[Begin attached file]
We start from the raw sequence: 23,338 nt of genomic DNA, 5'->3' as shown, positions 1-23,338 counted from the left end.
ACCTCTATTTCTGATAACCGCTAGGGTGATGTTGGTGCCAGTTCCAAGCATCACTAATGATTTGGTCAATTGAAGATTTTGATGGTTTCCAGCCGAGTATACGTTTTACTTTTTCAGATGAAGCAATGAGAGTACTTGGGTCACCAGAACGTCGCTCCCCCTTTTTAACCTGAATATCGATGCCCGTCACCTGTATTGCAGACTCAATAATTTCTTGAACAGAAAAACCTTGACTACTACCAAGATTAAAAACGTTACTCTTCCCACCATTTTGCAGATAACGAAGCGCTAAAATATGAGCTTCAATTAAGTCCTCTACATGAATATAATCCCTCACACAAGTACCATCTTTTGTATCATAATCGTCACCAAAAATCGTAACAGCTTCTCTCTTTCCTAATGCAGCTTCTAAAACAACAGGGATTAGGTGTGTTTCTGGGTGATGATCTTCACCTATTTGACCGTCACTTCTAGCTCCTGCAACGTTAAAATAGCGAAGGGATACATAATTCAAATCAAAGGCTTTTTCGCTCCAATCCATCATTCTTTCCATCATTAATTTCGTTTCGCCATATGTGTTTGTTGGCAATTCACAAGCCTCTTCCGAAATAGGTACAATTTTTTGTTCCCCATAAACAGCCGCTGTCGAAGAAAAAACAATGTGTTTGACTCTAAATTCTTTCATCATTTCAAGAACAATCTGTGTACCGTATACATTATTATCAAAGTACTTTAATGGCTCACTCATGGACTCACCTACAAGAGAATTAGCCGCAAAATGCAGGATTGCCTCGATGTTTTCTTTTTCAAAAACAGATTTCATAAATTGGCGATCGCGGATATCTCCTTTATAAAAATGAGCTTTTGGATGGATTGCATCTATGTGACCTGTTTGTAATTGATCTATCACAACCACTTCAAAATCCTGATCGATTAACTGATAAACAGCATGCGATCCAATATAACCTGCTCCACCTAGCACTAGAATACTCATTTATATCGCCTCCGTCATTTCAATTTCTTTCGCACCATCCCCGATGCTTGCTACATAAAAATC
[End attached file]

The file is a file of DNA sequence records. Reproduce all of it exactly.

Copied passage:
We start from the raw sequence: 23,338 nt of genomic DNA, 5'->3' as shown, positions 1-23,338 counted from the left end.
ACCTCTATTTCTGATAACCGCTAGGGTGATGTTGGTGCCAGTTCCAAGCATCACTAATGATTTGGTCAATTGAAGATTTTGATGGTTTCCAGCCGAGTATACGTTTTACTTTTTCAGATGAAGCAATGAGAGTACTTGGGTCACCAGAACGTCGCTCCCCCTTTTTAACCTGAATATCGATGCCCGTCACCTGTATTGCAGACTCAATAATTTCTTGAACAGAAAAACCTTGACTACTACCAAGATTAAAAACGTTACTCTTCCCACCATTTTGCAGATAACGAAGCGCTAAAATATGAGCTTCAATTAAGTCCTCTACATGAATATAATCCCTCACACAAGTACCATCTTTTGTATCATAATCGTCACCAAAAATCGTAACAGCTTCTCTCTTTCCTAATGCAGCTTCTAAAACAACAGGGATTAGGTGTGTTTCTGGGTGATGATCTTCACCTATTTGACCGTCACTTCTAGCTCCTGCAACGTTAAAATAGCGAAGGGATACATAATTCAAATCAAAGGCTTTTTCGCTCCAATCCATCATTCTTTCCATCATTAATTTCGTTTCGCCATATGTGTTTGTTGGCAATTCACAAGCCTCTTCCGAAATAGGTACAATTTTTTGTTCCCCATAAACAGCCGCTGTCGAAGAAAAAACAATGTGTTTGACTCTAAATTCTTTCATCATTTCAAGAACAATCTGTGTACCGTATACATTATTATCAAAGTACTTTAATGGCTCACTCATGGACTCACCTACAAGAGAATTAGCCGCAAAATGCAGGATTGCCTCGATGTTTTCTTTTTCAAAAACAGATTTCATAAATTGGCGATCGCGGATATCTCCTTTATAAAAATGAGCTTTTGGATGGATTGCATCTATGTGACCTGTTTGTAATTGATCTATCACAACCACTTCAAAATCCTGATCGATTAACTGATAAACAGCATGCGATCCAATATAACCTGCTCCACCTAGCACTAGAATACTCATTTATATCGCCTCCGTCATTTCAATTTCTTTCGCACCATCCCCGATGCTTGCTACATAAAAATC